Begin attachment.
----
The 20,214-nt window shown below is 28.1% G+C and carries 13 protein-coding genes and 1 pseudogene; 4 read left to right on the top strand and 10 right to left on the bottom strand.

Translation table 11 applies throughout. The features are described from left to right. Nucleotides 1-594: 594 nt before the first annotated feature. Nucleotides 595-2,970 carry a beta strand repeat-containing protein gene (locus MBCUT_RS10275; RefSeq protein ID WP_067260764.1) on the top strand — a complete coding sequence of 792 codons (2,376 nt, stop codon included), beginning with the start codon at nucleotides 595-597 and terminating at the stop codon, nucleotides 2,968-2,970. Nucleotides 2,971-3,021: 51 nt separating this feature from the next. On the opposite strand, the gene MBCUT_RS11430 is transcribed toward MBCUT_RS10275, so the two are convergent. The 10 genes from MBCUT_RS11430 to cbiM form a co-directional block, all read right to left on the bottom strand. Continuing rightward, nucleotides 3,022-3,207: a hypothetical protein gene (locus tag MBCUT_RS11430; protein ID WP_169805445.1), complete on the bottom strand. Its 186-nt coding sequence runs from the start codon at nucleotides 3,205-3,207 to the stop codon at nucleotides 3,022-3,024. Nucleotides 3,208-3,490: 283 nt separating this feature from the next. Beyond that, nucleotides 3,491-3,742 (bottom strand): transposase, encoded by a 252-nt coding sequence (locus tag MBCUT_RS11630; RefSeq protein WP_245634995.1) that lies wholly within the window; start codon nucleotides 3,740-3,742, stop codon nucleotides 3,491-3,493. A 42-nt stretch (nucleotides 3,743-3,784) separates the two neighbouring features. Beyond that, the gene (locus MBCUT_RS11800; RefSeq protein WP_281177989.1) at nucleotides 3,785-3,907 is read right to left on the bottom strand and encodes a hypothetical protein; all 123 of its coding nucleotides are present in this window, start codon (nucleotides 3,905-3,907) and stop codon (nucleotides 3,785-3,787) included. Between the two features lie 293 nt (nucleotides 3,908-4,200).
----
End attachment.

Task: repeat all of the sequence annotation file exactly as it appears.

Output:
The 20,214-nt window shown below is 28.1% G+C and carries 13 protein-coding genes and 1 pseudogene; 4 read left to right on the top strand and 10 right to left on the bottom strand.

Translation table 11 applies throughout. The features are described from left to right. Nucleotides 1-594: 594 nt before the first annotated feature. Nucleotides 595-2,970 carry a beta strand repeat-containing protein gene (locus MBCUT_RS10275; RefSeq protein ID WP_067260764.1) on the top strand — a complete coding sequence of 792 codons (2,376 nt, stop codon included), beginning with the start codon at nucleotides 595-597 and terminating at the stop codon, nucleotides 2,968-2,970. Nucleotides 2,971-3,021: 51 nt separating this feature from the next. On the opposite strand, the gene MBCUT_RS11430 is transcribed toward MBCUT_RS10275, so the two are convergent. The 10 genes from MBCUT_RS11430 to cbiM form a co-directional block, all read right to left on the bottom strand. Continuing rightward, nucleotides 3,022-3,207: a hypothetical protein gene (locus tag MBCUT_RS11430; protein ID WP_169805445.1), complete on the bottom strand. Its 186-nt coding sequence runs from the start codon at nucleotides 3,205-3,207 to the stop codon at nucleotides 3,022-3,024. Nucleotides 3,208-3,490: 283 nt separating this feature from the next. Beyond that, nucleotides 3,491-3,742 (bottom strand): transposase, encoded by a 252-nt coding sequence (locus tag MBCUT_RS11630; RefSeq protein WP_245634995.1) that lies wholly within the window; start codon nucleotides 3,740-3,742, stop codon nucleotides 3,491-3,493. A 42-nt stretch (nucleotides 3,743-3,784) separates the two neighbouring features. Beyond that, the gene (locus MBCUT_RS11800; RefSeq protein WP_281177989.1) at nucleotides 3,785-3,907 is read right to left on the bottom strand and encodes a hypothetical protein; all 123 of its coding nucleotides are present in this window, start codon (nucleotides 3,905-3,907) and stop codon (nucleotides 3,785-3,787) included. Between the two features lie 293 nt (nucleotides 3,908-4,200).